The present study demonstrated that FWGE exhibited an effective anti-tumor activity against human HCC cells, particularly in HepG2 and Hep3B cells with IC50 values of 0.494 and 0.371 mg/mL. In contrast, HepJ5 was more resistant to FWGE treatment with an IC50 of 1.524 mg/mL. Our findings were comparable to previous studies indicating an IC50 of FWGE treatment for 96 hr was 0.33 mg/mL in HepG2 cells. Interestingly, cell viability determined by MTT assay significantly overestimated the survival of FWGE treated HCC cells compared with the measurements of cell size distribution, particularly for HepG2 (85% versus 56% of cell viability at 0.25 mg/mL FWGE) and Hep3B (75% versus 35% cell viability at 0.2 mg/mL). Since the cell viability measured by MTT assay depending on the colorimetrics of purple formazan converted by mitochondrial dehydrogenases , the FWGE pentose phosphate pathway disrupted by FWGE might lead to altered metabolic activity of mitochondria in HCC cells and resulted in an overestimated measurement of optic density. In HepJ5 cells, the difference between MTT assay and cell size distribution was smaller in HepG2 and Hep3B cells, suggesting that the FWGE treatment may cause less mitochondrial metabolic disruption in HepJ5 cells. Tung and colleagues suggested that hypoxia inducible factor 1-alpha (HIF 1-) is overexpressed in HepJ5 cells and plays a protective role in mitochondrial mediated apoptosis . This biological feature may help HepJ5 cells to evade destruction and death induced by FWGE.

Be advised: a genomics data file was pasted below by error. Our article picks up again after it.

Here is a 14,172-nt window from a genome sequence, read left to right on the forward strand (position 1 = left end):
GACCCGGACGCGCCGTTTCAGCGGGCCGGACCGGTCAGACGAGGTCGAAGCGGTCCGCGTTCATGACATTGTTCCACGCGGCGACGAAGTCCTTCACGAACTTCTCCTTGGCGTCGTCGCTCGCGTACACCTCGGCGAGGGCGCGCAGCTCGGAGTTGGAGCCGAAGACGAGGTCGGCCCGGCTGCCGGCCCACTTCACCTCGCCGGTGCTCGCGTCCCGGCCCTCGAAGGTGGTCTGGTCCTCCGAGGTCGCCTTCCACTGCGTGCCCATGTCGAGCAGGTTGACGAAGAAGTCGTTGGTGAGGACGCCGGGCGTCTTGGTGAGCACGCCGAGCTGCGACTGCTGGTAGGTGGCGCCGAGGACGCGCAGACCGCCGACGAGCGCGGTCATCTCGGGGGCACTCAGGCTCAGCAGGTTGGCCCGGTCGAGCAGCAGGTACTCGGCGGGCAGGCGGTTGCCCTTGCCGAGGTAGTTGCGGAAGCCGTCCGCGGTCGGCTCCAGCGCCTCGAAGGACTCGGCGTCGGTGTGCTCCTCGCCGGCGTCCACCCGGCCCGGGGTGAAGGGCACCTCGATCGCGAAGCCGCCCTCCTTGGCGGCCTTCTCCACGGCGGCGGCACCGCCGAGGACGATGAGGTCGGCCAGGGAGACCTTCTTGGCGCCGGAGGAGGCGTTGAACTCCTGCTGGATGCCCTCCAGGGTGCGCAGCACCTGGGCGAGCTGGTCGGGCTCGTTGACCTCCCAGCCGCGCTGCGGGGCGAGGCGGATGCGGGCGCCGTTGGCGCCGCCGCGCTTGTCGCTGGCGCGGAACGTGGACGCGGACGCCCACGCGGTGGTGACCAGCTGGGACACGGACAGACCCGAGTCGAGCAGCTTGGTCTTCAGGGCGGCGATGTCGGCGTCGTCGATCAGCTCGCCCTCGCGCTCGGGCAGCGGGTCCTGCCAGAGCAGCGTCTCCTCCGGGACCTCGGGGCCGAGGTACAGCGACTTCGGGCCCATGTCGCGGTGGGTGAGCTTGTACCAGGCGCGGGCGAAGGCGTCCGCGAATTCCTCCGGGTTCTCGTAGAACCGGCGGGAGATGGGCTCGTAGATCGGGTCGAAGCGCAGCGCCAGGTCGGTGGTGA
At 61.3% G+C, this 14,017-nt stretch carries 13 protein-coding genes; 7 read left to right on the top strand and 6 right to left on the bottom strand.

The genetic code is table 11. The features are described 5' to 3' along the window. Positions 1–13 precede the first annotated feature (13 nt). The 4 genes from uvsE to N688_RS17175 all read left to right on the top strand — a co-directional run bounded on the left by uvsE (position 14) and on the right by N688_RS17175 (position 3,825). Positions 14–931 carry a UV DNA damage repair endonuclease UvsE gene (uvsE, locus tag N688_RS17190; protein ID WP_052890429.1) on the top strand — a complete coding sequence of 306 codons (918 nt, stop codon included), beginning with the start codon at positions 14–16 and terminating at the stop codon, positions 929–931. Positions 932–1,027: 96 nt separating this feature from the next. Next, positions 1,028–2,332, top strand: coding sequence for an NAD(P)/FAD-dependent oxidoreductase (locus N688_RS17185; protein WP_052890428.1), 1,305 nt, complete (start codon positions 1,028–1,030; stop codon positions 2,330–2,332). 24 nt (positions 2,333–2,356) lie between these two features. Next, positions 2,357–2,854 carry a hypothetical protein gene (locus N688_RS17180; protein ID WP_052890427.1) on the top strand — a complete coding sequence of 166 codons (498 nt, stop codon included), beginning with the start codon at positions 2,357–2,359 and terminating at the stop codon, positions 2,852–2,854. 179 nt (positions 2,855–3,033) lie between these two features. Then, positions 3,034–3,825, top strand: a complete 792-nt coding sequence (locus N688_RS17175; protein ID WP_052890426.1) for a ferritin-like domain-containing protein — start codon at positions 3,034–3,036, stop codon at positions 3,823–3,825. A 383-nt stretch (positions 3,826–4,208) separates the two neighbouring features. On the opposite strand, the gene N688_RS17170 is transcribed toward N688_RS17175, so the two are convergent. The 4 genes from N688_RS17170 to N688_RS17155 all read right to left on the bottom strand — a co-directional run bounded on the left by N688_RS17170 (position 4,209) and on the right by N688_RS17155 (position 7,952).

FWGE treatment also resulted in obvious morphological changes in three HCC cell lines. In both HepG2 and Hep3B cells, cell shrinkage and formation of apoptotic body-like vesicles occurred after FWGE treatment, whereas lipid-droplet like vesicles was shown in cytoplasm of HepJ5. Cell size distribution of HCC cells ranged from 10 to 22 m and shifted to 6~8 m in cells treated with FWGE, suggesting that the HCC cells were broken down into fragments. These results together suggested FWGE induced cell death of HCC cells. Morphological changes observed in Hep3B and G2 cells indicated that apoptosis might be involved in FWGE-induced cell death. Cleavage of PARP in Hep3B cells further confirmed this observation and suggested that FWGE induced HCC cell death was associated with PARP involved programmed cell death. Since FWGE induced cell death on T-cell leukemia cells was involved in caspase-PARP pathway , PARP activation is likely to play a critical role in FWGE induced cell death in tumor cells. On the other hand, the specific morphological change and formation of lipid-droplet like vesicles following FWGE treatment indicated a cell-specific response to FWGE treatment in HepJ5 cells. This lipid-droplet like vesicles was similar to autophagosome and therefore raised a doubt that a protective autophagic process was activated in HepJ5 cells to evade destruction and subsequent cell death induced by FWGE. Since the autophagy is a double-edge sword as a programmed cell death process or a preventing cell death from lethal stress, particularly in cancer cells , whether FWGE induces autophagy and the role of autophagy in HepJ5 cells may warrant further investigation.